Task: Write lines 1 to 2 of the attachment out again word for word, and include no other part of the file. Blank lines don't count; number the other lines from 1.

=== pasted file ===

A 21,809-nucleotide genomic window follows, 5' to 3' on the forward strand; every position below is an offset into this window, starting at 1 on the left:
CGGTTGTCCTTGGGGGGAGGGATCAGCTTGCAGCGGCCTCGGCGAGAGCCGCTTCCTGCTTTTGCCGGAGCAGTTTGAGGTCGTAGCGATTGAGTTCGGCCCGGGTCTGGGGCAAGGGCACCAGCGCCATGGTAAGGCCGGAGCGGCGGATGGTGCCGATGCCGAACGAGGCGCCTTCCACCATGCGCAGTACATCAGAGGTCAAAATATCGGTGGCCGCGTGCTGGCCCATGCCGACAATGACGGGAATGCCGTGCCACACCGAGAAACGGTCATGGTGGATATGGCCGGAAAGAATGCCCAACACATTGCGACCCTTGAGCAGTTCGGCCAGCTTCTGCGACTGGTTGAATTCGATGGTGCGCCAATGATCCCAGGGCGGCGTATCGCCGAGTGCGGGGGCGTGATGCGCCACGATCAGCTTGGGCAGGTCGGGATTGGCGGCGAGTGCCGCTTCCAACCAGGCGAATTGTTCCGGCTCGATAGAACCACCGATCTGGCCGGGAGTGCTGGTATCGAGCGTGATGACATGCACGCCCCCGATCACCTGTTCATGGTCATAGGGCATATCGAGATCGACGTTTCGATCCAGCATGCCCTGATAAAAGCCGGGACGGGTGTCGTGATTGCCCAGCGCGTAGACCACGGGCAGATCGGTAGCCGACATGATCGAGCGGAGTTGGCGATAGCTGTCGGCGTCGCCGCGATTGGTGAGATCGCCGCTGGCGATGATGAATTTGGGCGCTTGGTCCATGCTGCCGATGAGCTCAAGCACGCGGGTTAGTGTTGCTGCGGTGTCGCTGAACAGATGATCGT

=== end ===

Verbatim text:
A 21,809-nucleotide genomic window follows, 5' to 3' on the forward strand; every position below is an offset into this window, starting at 1 on the left:
CGGTTGTCCTTGGGGGGAGGGATCAGCTTGCAGCGGCCTCGGCGAGAGCCGCTTCCTGCTTTTGCCGGAGCAGTTTGAGGTCGTAGCGATTGAGTTCGGCCCGGGTCTGGGGCAAGGGCACCAGCGCCATGGTAAGGCCGGAGCGGCGGATGGTGCCGATGCCGAACGAGGCGCCTTCCACCATGCGCAGTACATCAGAGGTCAAAATATCGGTGGCCGCGTGCTGGCCCATGCCGACAATGACGGGAATGCCGTGCCACACCGAGAAACGGTCATGGTGGATATGGCCGGAAAGAATGCCCAACACATTGCGACCCTTGAGCAGTTCGGCCAGCTTCTGCGACTGGTTGAATTCGATGGTGCGCCAATGATCCCAGGGCGGCGTATCGCCGAGTGCGGGGGCGTGATGCGCCACGATCAGCTTGGGCAGGTCGGGATTGGCGGCGAGTGCCGCTTCCAACCAGGCGAATTGTTCCGGCTCGATAGAACCACCGATCTGGCCGGGAGTGCTGGTATCGAGCGTGATGACATGCACGCCCCCGATCACCTGTTCATGGTCATAGGGCATATCGAGATCGACGTTTCGATCCAGCATGCCCTGATAAAAGCCGGGACGGGTGTCGTGATTGCCCAGCGCGTAGACCACGGGCAGATCGGTAGCCGACATGATCGAGCGGAGTTGGCGATAGCTGTCGGCGTCGCCGCGATTGGTGAGATCGCCGCTGGCGATGATGAATTTGGGCGCTTGGTCCATGCTGCCGATGAGCTCAAGCACGCGGGTTAGTGTTGCTGCGGTGTCGCTGAACAGATGATCGT